Posts Tagged ‘technology’

What is Radical?

Posted: November 16, 2014 in Uncategorized
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creative commons licensed (BY-NC-ND) flickr photo by Lawrence Whittemore:

creative commons licensed (BY-NC-ND) flickr photo by Lawrence Whittemore:

So, I’ve been thinking about what I do and if it’s radical enough. Can I get on the revolutionary bus? Do I need to get on that bus?

This is not a new topic of reflection for me; here’s a little history. I went to a co-ed school, (k-12) was taught science by women, and never doubted that science, or math, or art were comfortable places for women, even though I knew they might not be a place with a lot of women. I didn’t understand all the conversation about girls not feeling good being in science. I loved science, thought I might be a scientist (not a doctor). The fact that I might not be doing the standard girl thing was sort of appealing. I’d never felt very traditional. Then I went to a college that used to be all men and figured out what people had been talking about. All that talk about female role models made sense. I saw women in science classes, all of whom seemed to want to be doctors, but not too many women teaching hard science. This might have something to do with why my thesis was about the treatment of women in a more male space (in Tibetan Buddhism, but still women).

Ultimately, I found my way to education. It was not where I expected to land. I had always seen myself, imagined myself, doing something much more revolutionary, more radical, for a woman. I mean here I was teaching, and teaching in the elementary grades. How much more stereotypical could I be, I wondered. But, the thing is, I liked it. I liked all that energy and conversation in the classroom. And, I know there are students for whom some of the ideas we discussed in class were pretty revolutionary. I opened some eyes, at least temporarily.

Reflecting on this made me realize that my initial ideas were more tied to my minority or majority status in a particular job rather than the particular ideas or actions I might take within that profession. Kind of a limiting way to think about it, but it still made me feel more traditional than I was comfortable feeling. However, maybe I found a way to be revolutionary in the seemingly traditional. I can be the stealth revolutionary, just quietly, or not so quietly, doing my own purple hair thing, molding a small army of revolutionaries in a suburban classroom.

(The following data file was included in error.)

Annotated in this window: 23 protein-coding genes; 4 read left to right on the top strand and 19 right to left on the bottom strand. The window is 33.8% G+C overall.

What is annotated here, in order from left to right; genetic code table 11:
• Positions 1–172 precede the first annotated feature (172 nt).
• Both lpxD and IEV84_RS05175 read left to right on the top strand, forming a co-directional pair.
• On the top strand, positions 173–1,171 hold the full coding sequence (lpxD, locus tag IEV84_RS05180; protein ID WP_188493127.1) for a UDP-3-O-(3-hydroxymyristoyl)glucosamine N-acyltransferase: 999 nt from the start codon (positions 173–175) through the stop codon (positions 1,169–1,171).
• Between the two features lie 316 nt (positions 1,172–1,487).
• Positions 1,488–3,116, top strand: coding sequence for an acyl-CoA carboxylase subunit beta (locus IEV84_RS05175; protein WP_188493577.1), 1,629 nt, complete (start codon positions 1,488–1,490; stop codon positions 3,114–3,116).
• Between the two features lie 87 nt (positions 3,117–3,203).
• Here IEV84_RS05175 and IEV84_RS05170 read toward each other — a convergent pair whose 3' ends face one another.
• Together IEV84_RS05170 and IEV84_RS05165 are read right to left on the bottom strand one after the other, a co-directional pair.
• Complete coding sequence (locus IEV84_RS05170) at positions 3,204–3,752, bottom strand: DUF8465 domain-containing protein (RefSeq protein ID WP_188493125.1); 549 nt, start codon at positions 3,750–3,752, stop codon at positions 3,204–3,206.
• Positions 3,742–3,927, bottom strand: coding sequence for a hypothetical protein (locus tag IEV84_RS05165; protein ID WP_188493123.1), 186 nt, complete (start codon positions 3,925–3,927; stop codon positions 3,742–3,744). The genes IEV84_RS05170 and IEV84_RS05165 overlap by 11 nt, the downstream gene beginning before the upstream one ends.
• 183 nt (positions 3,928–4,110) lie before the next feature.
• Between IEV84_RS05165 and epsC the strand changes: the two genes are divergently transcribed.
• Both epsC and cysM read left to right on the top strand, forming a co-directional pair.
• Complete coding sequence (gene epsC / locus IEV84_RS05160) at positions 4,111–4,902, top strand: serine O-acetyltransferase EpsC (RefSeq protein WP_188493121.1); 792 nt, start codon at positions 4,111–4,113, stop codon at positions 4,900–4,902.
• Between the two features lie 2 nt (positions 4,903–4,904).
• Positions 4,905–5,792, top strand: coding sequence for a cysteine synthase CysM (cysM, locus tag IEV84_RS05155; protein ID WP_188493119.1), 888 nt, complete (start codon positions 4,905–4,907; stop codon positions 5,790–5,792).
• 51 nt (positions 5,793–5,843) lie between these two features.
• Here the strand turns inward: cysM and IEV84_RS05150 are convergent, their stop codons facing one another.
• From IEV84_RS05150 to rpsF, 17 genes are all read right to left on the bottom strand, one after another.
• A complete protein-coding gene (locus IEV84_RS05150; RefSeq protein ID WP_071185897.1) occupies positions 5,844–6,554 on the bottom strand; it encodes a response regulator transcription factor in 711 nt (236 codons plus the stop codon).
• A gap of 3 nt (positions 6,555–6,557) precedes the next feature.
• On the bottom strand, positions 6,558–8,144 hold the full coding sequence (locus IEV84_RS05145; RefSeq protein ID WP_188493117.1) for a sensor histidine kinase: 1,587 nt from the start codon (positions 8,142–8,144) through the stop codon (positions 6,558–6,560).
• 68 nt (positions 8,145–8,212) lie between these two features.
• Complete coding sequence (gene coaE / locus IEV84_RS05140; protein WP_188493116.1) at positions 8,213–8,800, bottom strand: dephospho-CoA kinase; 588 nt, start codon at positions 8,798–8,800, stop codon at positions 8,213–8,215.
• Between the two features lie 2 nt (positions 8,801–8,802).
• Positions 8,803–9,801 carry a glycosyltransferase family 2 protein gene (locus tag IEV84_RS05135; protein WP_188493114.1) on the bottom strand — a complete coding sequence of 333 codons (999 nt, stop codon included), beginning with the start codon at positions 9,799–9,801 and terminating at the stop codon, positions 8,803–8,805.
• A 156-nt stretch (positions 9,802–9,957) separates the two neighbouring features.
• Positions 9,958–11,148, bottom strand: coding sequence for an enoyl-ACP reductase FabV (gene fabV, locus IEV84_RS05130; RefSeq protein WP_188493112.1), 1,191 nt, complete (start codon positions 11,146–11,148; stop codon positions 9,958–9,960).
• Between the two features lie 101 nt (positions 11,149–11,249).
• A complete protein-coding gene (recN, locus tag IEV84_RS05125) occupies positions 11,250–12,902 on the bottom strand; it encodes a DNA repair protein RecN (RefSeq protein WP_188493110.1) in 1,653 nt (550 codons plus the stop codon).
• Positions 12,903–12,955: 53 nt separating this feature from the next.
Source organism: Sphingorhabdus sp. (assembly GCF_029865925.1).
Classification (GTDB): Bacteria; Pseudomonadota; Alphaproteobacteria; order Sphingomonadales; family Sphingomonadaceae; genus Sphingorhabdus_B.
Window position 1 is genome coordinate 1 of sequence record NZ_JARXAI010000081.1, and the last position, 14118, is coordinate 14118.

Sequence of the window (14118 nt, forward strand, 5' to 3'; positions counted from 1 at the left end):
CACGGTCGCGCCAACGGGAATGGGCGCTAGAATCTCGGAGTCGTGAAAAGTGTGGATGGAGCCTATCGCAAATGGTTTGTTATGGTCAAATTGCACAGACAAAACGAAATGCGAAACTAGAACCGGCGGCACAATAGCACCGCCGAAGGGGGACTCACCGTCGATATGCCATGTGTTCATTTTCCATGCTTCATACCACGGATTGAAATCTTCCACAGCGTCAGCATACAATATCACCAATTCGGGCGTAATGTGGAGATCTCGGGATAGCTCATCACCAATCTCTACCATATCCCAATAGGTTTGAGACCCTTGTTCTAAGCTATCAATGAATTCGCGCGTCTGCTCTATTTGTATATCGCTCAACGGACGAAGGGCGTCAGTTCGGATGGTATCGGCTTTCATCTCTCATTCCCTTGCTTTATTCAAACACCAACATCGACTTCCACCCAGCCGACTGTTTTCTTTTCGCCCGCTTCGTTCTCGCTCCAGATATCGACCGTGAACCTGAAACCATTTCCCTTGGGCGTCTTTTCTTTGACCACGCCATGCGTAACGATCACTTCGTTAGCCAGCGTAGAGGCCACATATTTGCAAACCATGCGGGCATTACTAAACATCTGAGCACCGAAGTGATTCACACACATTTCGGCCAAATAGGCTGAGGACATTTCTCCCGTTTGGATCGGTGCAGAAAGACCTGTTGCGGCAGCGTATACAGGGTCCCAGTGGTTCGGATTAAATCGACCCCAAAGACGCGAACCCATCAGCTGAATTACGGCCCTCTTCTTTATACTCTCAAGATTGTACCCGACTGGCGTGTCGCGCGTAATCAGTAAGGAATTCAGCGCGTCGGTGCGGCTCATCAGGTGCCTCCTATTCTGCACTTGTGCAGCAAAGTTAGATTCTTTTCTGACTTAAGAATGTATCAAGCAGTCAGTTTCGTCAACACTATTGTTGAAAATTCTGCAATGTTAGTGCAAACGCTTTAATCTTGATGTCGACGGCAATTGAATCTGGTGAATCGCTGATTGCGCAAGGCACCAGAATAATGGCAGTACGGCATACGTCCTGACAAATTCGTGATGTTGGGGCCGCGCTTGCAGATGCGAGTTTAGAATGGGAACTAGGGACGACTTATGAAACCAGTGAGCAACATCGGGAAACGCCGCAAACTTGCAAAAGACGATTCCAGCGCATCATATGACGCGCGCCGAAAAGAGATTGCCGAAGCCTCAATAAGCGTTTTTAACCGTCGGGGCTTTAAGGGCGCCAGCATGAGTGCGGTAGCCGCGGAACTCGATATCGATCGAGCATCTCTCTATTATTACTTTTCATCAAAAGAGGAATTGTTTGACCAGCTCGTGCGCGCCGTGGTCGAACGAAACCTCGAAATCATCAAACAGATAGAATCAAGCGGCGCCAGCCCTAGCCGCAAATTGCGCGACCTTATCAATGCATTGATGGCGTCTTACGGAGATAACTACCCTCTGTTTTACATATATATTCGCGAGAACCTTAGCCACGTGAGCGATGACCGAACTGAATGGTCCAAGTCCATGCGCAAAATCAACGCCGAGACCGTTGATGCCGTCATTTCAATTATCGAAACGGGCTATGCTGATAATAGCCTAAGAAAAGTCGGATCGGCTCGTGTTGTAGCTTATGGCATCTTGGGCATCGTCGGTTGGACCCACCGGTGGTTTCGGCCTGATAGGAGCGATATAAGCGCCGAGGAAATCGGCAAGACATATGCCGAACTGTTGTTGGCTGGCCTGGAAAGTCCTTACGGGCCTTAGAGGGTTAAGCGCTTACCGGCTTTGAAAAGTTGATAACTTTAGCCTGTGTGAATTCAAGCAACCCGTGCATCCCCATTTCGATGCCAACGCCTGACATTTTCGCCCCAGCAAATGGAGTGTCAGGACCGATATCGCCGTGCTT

When it comes down to it, I am just not that radical, no matter what my thesis advisor said about me (the words radical, feminist, culture-destroyer may have been uttered). I wouldn’t mind if I were, but it’s not really fair to true revolutionaries to put me in that category; I would seriously water down the group.

Having now made my way to the ed tech part of education, I am back into that less traditional arena, admittedly within a larger traditional context. Is this my happy medium?


So I’ve been thinking about student engagement and empowerment. A few weeks ago I wrote about technology’s ability to add sparkle and perhaps encourage students to lean in to a topic. My original post was about engaging students partly because it began from some frustration with technology resistors. In particular I was thinking about folks who resisting tech integration on the grounds that technology adds fun and fun is bad.

I had some conversations with others, via the comments and Twitter, that are the basis for this post. In a comment of my previous post, Philip Cummings (@Philip_Cummings) made the very good point that engaging isn’t always enough.

I worry that too often we take stuff that just isn’t engaging to kids and try to infuse it with technology in order to engage them. For example, grammar drills aren’t going to become magically engaging just because you ask kids to do them on an iPad. Engaging learning is purposeful, meaningful, and timely to the learner. It connects with their passions and interests; the learners must think it matters (and not just for the test on Friday). My school is 1:1 with tons of technology-infused into lessons, but students still aren’t always engaged. The shiny might help for a little while, but I think it wears off fast.

I totally agree with Philip as I said in my reply to him. I was making a case, though perhaps not very effectively, for including technology as one of the ways teachers try to encourage students to lean in to a topic–as a hook to real purposeful learning not as a flashy cover for boring rote stuff.